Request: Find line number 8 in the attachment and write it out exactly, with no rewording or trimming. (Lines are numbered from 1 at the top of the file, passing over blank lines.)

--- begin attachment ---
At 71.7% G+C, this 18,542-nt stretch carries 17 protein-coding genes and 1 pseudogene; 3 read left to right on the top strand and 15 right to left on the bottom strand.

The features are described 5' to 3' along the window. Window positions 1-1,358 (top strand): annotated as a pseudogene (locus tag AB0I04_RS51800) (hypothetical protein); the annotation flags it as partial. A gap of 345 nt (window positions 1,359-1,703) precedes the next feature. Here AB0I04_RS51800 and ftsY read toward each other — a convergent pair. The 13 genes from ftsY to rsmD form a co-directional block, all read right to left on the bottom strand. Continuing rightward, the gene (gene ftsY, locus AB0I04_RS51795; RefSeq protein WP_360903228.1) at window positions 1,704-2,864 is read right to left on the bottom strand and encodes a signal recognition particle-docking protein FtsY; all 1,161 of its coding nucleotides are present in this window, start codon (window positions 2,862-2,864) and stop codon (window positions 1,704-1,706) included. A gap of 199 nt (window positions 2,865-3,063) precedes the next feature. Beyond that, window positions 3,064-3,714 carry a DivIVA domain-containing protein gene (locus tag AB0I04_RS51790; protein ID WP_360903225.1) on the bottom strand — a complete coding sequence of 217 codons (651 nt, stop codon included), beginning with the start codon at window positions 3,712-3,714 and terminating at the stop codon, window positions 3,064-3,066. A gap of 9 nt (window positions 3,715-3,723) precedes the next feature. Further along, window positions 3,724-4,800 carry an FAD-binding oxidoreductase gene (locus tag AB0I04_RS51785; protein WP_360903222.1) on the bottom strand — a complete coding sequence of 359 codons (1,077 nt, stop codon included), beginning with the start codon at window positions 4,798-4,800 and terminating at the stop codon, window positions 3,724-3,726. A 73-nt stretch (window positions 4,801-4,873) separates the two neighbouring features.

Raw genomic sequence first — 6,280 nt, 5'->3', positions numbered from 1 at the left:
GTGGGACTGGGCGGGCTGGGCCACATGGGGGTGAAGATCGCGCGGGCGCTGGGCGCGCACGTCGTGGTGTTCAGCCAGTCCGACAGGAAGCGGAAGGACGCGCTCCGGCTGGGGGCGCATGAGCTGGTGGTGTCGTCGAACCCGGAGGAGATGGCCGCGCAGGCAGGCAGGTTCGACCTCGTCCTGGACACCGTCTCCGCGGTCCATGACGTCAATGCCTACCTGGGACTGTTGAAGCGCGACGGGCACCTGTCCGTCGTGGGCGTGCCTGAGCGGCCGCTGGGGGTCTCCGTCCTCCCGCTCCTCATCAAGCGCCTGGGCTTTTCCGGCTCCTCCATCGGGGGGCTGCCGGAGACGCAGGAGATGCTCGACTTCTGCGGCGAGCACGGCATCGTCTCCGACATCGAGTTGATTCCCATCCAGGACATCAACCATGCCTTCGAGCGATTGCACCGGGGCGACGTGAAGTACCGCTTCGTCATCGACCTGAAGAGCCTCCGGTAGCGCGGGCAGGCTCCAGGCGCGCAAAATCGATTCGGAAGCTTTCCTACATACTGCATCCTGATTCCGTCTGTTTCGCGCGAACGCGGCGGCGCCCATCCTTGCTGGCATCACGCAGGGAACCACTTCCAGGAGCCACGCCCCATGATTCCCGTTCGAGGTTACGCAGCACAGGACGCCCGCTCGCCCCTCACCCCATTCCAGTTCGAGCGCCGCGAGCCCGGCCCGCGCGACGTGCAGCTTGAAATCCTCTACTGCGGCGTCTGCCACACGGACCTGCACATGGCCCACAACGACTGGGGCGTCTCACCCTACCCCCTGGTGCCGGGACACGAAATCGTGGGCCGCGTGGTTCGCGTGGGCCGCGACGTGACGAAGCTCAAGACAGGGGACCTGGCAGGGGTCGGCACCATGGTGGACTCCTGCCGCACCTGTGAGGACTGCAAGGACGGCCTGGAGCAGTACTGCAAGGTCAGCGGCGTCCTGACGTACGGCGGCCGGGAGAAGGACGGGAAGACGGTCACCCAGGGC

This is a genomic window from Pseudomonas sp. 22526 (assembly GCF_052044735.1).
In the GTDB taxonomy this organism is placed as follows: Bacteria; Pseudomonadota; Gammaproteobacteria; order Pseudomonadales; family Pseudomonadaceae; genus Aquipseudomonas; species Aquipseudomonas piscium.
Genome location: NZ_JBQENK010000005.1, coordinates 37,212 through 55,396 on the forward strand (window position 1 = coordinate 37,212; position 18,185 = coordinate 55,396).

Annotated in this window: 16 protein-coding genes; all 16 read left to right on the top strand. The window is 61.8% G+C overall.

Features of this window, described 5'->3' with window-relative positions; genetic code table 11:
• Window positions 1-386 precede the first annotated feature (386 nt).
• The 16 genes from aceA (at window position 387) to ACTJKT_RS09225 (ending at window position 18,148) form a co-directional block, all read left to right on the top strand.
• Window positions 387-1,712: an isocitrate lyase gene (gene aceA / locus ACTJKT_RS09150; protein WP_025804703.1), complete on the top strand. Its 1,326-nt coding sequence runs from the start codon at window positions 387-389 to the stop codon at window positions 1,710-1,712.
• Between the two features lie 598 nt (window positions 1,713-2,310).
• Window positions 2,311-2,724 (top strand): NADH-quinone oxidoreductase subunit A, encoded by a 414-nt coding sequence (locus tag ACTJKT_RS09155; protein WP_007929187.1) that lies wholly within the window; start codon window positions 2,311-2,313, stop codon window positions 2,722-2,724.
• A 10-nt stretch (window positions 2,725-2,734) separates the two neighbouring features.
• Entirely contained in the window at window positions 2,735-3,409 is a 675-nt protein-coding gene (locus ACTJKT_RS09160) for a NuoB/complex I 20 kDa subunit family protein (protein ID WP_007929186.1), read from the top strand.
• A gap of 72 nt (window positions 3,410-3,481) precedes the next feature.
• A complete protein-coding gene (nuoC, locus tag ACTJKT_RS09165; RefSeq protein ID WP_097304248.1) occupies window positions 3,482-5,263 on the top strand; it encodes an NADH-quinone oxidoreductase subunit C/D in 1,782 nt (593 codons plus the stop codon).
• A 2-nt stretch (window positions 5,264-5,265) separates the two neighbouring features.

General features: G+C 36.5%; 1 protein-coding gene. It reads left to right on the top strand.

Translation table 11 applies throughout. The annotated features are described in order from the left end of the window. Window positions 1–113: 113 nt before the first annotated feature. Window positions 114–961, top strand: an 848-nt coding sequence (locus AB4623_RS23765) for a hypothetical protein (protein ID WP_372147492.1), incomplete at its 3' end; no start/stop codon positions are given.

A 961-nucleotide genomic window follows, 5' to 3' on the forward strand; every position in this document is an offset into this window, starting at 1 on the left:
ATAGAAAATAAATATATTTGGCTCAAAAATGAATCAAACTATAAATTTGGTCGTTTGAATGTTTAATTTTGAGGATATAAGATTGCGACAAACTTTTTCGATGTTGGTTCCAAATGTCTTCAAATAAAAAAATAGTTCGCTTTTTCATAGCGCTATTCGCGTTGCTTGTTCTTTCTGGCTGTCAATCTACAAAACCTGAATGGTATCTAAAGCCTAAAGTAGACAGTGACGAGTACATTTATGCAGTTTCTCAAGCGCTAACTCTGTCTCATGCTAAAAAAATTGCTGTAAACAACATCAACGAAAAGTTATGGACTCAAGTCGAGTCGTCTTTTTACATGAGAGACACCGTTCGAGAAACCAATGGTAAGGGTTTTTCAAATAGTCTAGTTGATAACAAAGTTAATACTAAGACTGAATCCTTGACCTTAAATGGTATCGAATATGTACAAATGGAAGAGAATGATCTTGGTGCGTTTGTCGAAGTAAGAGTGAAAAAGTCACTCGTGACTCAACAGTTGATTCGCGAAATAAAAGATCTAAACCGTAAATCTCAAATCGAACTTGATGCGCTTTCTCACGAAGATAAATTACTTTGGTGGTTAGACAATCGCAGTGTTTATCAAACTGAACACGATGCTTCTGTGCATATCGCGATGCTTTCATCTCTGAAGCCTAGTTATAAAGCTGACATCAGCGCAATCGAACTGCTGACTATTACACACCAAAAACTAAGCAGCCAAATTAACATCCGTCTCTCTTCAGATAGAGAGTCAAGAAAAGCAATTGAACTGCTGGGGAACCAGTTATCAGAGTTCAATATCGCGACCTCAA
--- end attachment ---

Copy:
Annotated in this window: 16 protein-coding genes; all 16 read left to right on the top strand. The window is 61.8% G+C overall.